60. I’m not in favour of euthanasia. Not because I fail to recognise its potential to alleviate suffering, but because it is tantamount to state-mandated or sanctioned murder of those who have done no harm.

    Murderers have done harm. What is to be done with them? Lock them up for xx years, or put them to death? I have no problem with the state mandated death, or murder if you prefer, and think it is preferable to xx years inside. More humane.

    The point is, the comparison you seek to make exists only superficially. Beneath that superficial comparison, there are different considerations in play.

    And yes, when I said I do not know what you are talking about, I meant it

  61. Euthanasia has stuff all to do with the state, it is an individual deciding that, for them, the benefits of life no longer outweigh the costs, a right that all of us should have.

  62. DocBud, how are those who assist in euthanasia then to escape the law against murder – if euthanasia has nothing to do with the state?

  63. Euthanasia does not meet the definition of murder. The person dying does so willingly and therefore is not a victim. It only becomes murder when the state intrudes on something that should not be its business. The same is true of suicide, it’s a nonsense for suicide to have been illegal or still be illegal in some countries.

  64. Docbud, it certainly meets the definition of murder in English law.

    You might argue that that ought to be changed, but then parliament would have to intervene to change the law so it could happen …. whereupon it becomes, or remains, the province of the State.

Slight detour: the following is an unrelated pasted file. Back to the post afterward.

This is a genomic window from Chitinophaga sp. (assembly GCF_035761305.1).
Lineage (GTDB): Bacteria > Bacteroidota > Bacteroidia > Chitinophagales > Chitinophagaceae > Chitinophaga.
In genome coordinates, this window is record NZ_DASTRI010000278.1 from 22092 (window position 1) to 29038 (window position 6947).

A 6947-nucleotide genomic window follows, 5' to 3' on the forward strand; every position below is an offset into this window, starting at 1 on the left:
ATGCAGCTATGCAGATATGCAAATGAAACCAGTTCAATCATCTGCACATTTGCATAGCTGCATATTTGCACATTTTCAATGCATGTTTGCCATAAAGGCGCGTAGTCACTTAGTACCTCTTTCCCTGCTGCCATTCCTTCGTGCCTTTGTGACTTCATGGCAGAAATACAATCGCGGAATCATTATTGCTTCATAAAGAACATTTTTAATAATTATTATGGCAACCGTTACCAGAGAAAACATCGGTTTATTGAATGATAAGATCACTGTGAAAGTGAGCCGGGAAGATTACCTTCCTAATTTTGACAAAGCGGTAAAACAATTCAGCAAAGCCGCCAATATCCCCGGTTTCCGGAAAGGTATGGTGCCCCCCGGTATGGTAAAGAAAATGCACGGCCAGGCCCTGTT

And there are serious if not insuperable drafting difficulties. For one thing, how do you prevent a more common or garden murderer arguing that his victim asked to be killed?

  65. @ Chris Miller
    I’ll believe you
    When I finally retire, I’ve got a lot of reading to do and J S Mill is just one part of it.

  66. @john 77
    No criticism intended. To come to the same conclusion as JSM independently is not a fault 🙂

  67. “I’m not in favour of euthanasia. Not because I fail to recognise its potential to alleviate suffering, but because it is tantamount to state-mandated or sanctioned murder of those who have done no harm.”

    You have a choice between two evils: torture or murder. You agree yourself that the torture is the worse evil, and oppose it even if the person is a serial killer. So why is the state-sanctioned torture of a person the preferable evil when they are innocent?

    “The point is, the comparison you seek to make exists only superficially. Beneath that superficial comparison, there are different considerations in play.”

    For many people, the comparison is more than superficial, and they see no other considerations.

    I’m not sure either what other considerations you think are in play. One possibility is that it is an act/neglect distinction – some consider that morally one should not positively act to cause an evil, but no moral responsibility accrues to allowing it to happen on its own. (To which I’d reply that the state has chosen to actively intervene to forbid euthanasia – and so becomes responsible for all the consequences of doing so.) Or maybe you have some other distinction in mind I can’t fathom.

    But whatever it is, I don’t think it’s obvious, or universal.

    “And there are serious if not insuperable drafting difficulties. For one thing, how do you prevent a more common or garden murderer arguing that his victim asked to be killed?”

    The same way you decide any other issue of informed consent.

    How does a surgeon prove he had your consent to operate? How does an executor prove that the deceased made the will? How does a widow prove her husband took out a life insurance policy? This sort of thing is done all the time.

    It’s a suicide executed by contract. Anyone has the right to commit suicide. Thus, the only person it is legal for you to kill is yourself. Giving orders for it to be done should be just as legal. And the one carrying out the instruction should be considered an agent acting on their principal’s behalf.

  68. “He joined a Muslim gang in prison for protection but he was forced out after he started claiming that he wanted a sex change.”

    L.O. fucking L.